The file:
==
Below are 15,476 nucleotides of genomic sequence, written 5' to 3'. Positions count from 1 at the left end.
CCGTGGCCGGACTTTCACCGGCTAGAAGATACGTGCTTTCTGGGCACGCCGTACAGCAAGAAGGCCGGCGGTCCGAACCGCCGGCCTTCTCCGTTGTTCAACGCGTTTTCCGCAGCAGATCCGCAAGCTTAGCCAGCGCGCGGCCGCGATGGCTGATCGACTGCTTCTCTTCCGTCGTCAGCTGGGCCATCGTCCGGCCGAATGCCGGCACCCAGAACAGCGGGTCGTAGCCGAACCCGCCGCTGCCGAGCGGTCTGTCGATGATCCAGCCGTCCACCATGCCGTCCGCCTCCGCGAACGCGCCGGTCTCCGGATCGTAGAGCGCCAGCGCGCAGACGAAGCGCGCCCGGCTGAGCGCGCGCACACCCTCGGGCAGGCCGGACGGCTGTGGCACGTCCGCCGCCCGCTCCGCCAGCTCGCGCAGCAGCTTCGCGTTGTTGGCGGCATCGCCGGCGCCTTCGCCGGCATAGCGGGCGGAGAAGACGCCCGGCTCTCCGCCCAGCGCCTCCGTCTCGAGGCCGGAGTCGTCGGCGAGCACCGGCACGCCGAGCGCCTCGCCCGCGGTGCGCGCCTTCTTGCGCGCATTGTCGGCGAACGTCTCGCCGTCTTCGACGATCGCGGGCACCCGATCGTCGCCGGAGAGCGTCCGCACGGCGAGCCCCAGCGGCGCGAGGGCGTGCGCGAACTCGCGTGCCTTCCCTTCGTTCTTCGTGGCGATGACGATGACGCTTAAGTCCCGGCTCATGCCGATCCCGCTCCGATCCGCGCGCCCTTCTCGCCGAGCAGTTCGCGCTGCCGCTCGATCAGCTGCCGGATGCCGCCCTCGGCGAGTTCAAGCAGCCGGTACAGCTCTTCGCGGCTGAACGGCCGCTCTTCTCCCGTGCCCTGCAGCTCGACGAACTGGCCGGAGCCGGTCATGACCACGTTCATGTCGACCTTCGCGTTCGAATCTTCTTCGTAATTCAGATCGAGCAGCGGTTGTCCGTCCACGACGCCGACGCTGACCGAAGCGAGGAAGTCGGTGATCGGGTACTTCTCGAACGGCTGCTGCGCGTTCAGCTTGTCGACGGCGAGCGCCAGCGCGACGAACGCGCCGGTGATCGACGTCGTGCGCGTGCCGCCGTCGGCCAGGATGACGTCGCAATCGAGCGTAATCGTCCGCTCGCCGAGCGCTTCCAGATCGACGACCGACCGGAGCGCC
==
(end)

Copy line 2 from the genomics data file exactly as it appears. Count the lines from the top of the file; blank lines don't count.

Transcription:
CCGTGGCCGGACTTTCACCGGCTAGAAGATACGTGCTTTCTGGGCACGCCGTACAGCAAGAAGGCCGGCGGTCCGAACCGCCGGCCTTCTCCGTTGTTCAACGCGTTTTCCGCAGCAGATCCGCAAGCTTAGCCAGCGCGCGGCCGCGATGGCTGATCGACTGCTTCTCTTCCGTCGTCAGCTGGGCCATCGTCCGGCCGAATGCCGGCACCCAGAACAGCGGGTCGTAGCCGAACCCGCCGCTGCCGAGCGGTCTGTCGATGATCCAGCCGTCCACCATGCCGTCCGCCTCCGCGAACGCGCCGGTCTCCGGATCGTAGAGCGCCAGCGCGCAGACGAAGCGCGCCCGGCTGAGCGCGCGCACACCCTCGGGCAGGCCGGACGGCTGTGGCACGTCCGCCGCCCGCTCCGCCAGCTCGCGCAGCAGCTTCGCGTTGTTGGCGGCATCGCCGGCGCCTTCGCCGGCATAGCGGGCGGAGAAGACGCCCGGCTCTCCGCCCAGCGCCTCCGTCTCGAGGCCGGAGTCGTCGGCGAGCACCGGCACGCCGAGCGCCTCGCCCGCGGTGCGCGCCTTCTTGCGCGCATTGTCGGCGAACGTCTCGCCGTCTTCGACGATCGCGGGCACCCGATCGTCGCCGGAGAGCGTCCGCACGGCGAGCCCCAGCGGCGCGAGGGCGTGCGCGAACTCGCGTGCCTTCCCTTCGTTCTTCGTGGCGATGACGATGACGCTTAAGTCCCGGCTCATGCCGATCCCGCTCCGATCCGCGCGCCCTTCTCGCCGAGCAGTTCGCGCTGCCGCTCGATCAGCTGCCGGATGCCGCCCTCGGCGAGTTCAAGCAGCCGGTACAGCTCTTCGCGGCTGAACGGCCGCTCTTCTCCCGTGCCCTGCAGCTCGACGAACTGGCCGGAGCCGGTCATGACCACGTTCATGTCGACCTTCGCGTTCGAATCTTCTTCGTAATTCAGATCGAGCAGCGGTTGTCCGTCCACGACGCCGACGCTGACCGAAGCGAGGAAGTCGGTGATCGGGTACTTCTCGAACGGCTGCTGCGCGTTCAGCTTGTCGACGGCGAGCGCCAGCGCGACGAACGCGCCGGTGATCGACGTCGTGCGCGTGCCGCCGTCGGCCAGGATGACGTCGCAATCGAGCGTAATCGTCCGCTCGCCGAGCGCTTCCAGATCGACGACCGACCGGAGCGCC